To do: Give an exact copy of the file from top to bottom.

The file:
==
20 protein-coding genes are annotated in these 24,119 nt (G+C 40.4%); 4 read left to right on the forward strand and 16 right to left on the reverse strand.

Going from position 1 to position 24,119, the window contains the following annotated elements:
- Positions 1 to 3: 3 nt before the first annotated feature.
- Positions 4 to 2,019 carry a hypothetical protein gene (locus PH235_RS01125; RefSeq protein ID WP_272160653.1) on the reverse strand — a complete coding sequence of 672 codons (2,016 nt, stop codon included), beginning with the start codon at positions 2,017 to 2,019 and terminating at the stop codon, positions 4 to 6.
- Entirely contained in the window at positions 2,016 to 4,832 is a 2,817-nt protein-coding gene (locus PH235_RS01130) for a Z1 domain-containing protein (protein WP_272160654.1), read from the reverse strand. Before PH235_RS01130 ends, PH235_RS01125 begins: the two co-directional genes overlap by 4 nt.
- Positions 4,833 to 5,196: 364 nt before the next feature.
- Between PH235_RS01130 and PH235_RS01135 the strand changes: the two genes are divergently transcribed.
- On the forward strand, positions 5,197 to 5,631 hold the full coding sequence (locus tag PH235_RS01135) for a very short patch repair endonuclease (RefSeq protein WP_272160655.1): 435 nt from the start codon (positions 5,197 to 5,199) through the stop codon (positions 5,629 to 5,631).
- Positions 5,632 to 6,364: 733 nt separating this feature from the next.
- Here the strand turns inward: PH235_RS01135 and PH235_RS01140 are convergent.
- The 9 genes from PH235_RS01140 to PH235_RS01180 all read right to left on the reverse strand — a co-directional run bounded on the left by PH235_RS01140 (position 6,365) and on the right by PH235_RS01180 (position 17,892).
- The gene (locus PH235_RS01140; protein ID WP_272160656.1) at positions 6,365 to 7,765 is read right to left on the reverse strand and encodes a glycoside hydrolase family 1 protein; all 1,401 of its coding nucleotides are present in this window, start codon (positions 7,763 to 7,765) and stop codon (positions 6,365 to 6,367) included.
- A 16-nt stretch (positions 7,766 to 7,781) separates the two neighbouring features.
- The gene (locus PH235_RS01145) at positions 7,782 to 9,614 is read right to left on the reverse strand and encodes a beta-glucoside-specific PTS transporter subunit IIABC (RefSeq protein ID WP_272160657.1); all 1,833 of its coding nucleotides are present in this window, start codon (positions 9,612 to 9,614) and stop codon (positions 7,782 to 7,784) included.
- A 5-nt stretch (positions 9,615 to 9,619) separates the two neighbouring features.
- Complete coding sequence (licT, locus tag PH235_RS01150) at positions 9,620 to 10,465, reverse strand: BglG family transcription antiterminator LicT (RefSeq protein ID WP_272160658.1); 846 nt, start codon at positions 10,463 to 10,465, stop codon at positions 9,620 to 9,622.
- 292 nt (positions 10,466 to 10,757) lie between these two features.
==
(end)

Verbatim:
20 protein-coding genes are annotated in these 24,119 nt (G+C 40.4%); 4 read left to right on the forward strand and 16 right to left on the reverse strand.

Going from position 1 to position 24,119, the window contains the following annotated elements:
- Positions 1 to 3: 3 nt before the first annotated feature.
- Positions 4 to 2,019 carry a hypothetical protein gene (locus PH235_RS01125; RefSeq protein ID WP_272160653.1) on the reverse strand — a complete coding sequence of 672 codons (2,016 nt, stop codon included), beginning with the start codon at positions 2,017 to 2,019 and terminating at the stop codon, positions 4 to 6.
- Entirely contained in the window at positions 2,016 to 4,832 is a 2,817-nt protein-coding gene (locus PH235_RS01130) for a Z1 domain-containing protein (protein WP_272160654.1), read from the reverse strand. Before PH235_RS01130 ends, PH235_RS01125 begins: the two co-directional genes overlap by 4 nt.
- Positions 4,833 to 5,196: 364 nt before the next feature.
- Between PH235_RS01130 and PH235_RS01135 the strand changes: the two genes are divergently transcribed.
- On the forward strand, positions 5,197 to 5,631 hold the full coding sequence (locus tag PH235_RS01135) for a very short patch repair endonuclease (RefSeq protein WP_272160655.1): 435 nt from the start codon (positions 5,197 to 5,199) through the stop codon (positions 5,629 to 5,631).
- Positions 5,632 to 6,364: 733 nt separating this feature from the next.
- Here the strand turns inward: PH235_RS01135 and PH235_RS01140 are convergent.
- The 9 genes from PH235_RS01140 to PH235_RS01180 all read right to left on the reverse strand — a co-directional run bounded on the left by PH235_RS01140 (position 6,365) and on the right by PH235_RS01180 (position 17,892).
- The gene (locus PH235_RS01140; protein ID WP_272160656.1) at positions 6,365 to 7,765 is read right to left on the reverse strand and encodes a glycoside hydrolase family 1 protein; all 1,401 of its coding nucleotides are present in this window, start codon (positions 7,763 to 7,765) and stop codon (positions 6,365 to 6,367) included.
- A 16-nt stretch (positions 7,766 to 7,781) separates the two neighbouring features.
- The gene (locus PH235_RS01145) at positions 7,782 to 9,614 is read right to left on the reverse strand and encodes a beta-glucoside-specific PTS transporter subunit IIABC (RefSeq protein ID WP_272160657.1); all 1,833 of its coding nucleotides are present in this window, start codon (positions 9,612 to 9,614) and stop codon (positions 7,782 to 7,784) included.
- A 5-nt stretch (positions 9,615 to 9,619) separates the two neighbouring features.
- Complete coding sequence (licT, locus tag PH235_RS01150) at positions 9,620 to 10,465, reverse strand: BglG family transcription antiterminator LicT (RefSeq protein ID WP_272160658.1); 846 nt, start codon at positions 10,463 to 10,465, stop codon at positions 9,620 to 9,622.
- 292 nt (positions 10,466 to 10,757) lie between these two features.